IPSWICH police officers know that people's opinion of their work is often coloured by what some may call negative interactions, such as handing out speeding fines.
But it's the positive side of police work that will be recognised at the Police Officer of the Year awards early next month.
Twelve officers are lining up for the title after being nominated by both their colleagues and the general public.
Officer in charge of the Ipswich CBD Beat at Riverlink, Senior Constable Tim Stephens, has been in the Queensland Police Service since 2003.
"I've always seen the job as multi-faceted," he said.
"The biggest challenge is getting the public to trust you - to know that we're not the bad guys.
"With most crimes, you need the community to assist.
"The nominations show that the community appreciates what we do. It's a bit of recognition."
Sen Const Stephens said Ipswich was a wonderful place to work.
"Ipswich gets a bad wrap but it's a good town," he said.
Const Russell Taylor is stationed at Springfield.
He is actively involved with Neighbourhood Watch and, in his off-duty hours, supports Blue Light discos.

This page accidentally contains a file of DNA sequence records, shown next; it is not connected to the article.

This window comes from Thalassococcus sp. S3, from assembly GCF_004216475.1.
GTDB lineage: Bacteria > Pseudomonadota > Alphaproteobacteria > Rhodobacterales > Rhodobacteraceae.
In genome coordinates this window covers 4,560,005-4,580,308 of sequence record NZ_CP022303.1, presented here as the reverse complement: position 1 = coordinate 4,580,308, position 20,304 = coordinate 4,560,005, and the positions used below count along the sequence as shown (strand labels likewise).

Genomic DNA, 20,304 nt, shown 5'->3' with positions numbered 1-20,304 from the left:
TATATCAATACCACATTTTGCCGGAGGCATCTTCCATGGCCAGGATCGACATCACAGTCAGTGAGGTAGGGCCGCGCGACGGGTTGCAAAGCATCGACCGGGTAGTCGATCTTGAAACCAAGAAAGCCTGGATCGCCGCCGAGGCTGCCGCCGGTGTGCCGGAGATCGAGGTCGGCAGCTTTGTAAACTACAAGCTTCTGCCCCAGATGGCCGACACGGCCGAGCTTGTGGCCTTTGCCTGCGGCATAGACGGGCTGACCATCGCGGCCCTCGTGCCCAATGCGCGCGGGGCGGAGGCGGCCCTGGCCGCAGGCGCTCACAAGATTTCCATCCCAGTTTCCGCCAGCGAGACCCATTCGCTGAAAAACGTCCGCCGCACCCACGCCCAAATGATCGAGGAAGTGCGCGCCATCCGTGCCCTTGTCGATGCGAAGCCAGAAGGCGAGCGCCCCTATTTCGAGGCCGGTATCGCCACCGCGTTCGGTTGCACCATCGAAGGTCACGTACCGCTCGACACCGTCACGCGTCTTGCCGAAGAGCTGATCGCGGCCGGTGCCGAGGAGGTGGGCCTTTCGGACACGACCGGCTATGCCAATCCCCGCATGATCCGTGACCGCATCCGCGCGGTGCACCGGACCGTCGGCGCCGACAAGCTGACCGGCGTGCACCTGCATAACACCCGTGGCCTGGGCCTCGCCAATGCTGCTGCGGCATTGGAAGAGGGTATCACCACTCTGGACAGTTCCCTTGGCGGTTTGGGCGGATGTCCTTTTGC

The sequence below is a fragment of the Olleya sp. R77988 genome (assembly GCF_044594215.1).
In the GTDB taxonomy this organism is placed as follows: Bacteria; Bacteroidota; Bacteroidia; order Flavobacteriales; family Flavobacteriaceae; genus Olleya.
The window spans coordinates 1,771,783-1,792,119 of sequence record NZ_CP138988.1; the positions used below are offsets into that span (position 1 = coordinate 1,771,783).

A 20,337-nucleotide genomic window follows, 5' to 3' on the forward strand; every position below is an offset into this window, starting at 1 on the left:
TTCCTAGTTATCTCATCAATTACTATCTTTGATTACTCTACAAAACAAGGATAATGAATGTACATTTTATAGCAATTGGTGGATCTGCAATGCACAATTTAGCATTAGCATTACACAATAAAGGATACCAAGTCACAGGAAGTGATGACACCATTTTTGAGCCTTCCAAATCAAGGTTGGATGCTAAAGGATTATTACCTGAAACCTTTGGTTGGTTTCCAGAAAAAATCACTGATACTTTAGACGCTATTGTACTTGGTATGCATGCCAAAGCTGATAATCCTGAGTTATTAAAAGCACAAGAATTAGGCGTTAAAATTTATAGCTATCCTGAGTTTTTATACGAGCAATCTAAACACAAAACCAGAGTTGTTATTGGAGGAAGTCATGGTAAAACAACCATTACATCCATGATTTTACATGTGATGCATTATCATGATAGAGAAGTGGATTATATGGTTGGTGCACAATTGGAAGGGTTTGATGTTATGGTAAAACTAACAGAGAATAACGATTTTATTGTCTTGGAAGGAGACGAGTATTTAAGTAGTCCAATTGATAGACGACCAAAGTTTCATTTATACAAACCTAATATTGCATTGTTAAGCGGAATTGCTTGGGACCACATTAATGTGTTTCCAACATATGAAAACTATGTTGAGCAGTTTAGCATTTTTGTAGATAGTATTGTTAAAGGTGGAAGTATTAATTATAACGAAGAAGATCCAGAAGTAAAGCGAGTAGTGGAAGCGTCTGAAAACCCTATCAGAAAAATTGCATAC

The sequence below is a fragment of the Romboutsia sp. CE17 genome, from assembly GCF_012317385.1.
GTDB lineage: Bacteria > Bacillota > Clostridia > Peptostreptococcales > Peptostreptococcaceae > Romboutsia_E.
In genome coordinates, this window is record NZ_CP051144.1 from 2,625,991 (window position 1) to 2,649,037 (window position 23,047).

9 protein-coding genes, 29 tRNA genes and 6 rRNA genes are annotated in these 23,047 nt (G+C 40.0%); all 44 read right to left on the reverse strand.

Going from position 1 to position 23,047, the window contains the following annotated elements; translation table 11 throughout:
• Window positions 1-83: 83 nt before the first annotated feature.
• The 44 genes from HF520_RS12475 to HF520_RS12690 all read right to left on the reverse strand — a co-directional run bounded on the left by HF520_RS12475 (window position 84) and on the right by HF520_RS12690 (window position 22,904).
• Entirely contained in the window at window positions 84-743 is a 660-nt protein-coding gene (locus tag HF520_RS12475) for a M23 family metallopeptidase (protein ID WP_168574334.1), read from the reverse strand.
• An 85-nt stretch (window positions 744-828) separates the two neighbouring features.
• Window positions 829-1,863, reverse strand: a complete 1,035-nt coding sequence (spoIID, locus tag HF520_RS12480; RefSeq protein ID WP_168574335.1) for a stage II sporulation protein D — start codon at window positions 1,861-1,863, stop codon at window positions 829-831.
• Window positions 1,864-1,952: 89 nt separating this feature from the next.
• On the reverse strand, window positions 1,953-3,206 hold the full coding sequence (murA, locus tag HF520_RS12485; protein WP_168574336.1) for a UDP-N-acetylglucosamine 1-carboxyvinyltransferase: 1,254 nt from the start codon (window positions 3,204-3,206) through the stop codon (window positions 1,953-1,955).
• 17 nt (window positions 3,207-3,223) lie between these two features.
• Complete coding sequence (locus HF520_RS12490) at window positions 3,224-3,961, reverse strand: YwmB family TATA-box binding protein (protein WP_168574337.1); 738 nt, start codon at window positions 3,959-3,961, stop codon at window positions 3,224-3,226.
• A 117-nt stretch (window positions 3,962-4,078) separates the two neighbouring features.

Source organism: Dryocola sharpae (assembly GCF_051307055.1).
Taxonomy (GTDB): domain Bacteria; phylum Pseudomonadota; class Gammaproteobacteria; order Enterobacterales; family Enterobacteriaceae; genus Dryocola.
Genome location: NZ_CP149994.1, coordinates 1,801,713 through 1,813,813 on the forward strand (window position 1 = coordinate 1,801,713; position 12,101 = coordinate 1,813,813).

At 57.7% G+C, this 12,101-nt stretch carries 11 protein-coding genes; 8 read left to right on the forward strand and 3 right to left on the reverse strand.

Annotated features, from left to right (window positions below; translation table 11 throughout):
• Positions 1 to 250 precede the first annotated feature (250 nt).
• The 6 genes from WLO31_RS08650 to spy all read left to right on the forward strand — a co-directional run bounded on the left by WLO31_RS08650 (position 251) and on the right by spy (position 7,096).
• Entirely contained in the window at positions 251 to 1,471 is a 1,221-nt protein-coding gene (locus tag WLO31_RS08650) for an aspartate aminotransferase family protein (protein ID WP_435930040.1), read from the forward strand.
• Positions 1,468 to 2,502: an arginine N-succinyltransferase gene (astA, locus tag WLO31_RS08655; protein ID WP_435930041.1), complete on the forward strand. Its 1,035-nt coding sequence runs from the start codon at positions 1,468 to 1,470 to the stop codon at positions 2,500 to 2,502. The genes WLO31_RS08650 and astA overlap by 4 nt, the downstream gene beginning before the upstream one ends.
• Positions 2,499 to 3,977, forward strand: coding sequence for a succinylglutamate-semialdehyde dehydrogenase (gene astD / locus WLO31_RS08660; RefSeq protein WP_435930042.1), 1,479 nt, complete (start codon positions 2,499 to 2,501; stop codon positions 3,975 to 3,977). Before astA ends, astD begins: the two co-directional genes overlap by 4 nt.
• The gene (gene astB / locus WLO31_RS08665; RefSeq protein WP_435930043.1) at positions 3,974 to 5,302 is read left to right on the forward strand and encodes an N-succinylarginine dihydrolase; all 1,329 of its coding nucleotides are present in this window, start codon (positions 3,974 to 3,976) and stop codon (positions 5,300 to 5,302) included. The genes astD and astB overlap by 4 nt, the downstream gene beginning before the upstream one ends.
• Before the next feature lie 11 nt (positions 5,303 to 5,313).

Highly qualified Ipswich Scenes of Crime team member Const Nick Tanner wanted to do more than "just a job" when he joined the QPS.
"I wanted to do something that I could be proud of when telling people what I did for a job," he said.
Const Andrew Conway enjoys the challenges of country policing at Boonah.
He lends his support to the local SES, local schools and his community in fostering a safer environment.
Simone Beckett, a constable at Karana Downs station, was nominated by a person she'd helped during a time of bereavement.
She's seen by many as an indigenous role model.
According to Const Beckett, the best parts of her job are being able to help people and see positive results.
The gala awards dinner will be held at the Ipswich Civic Centre on March 1 from 7pm.
To book, phone Michael Byrne on 0412 056 620.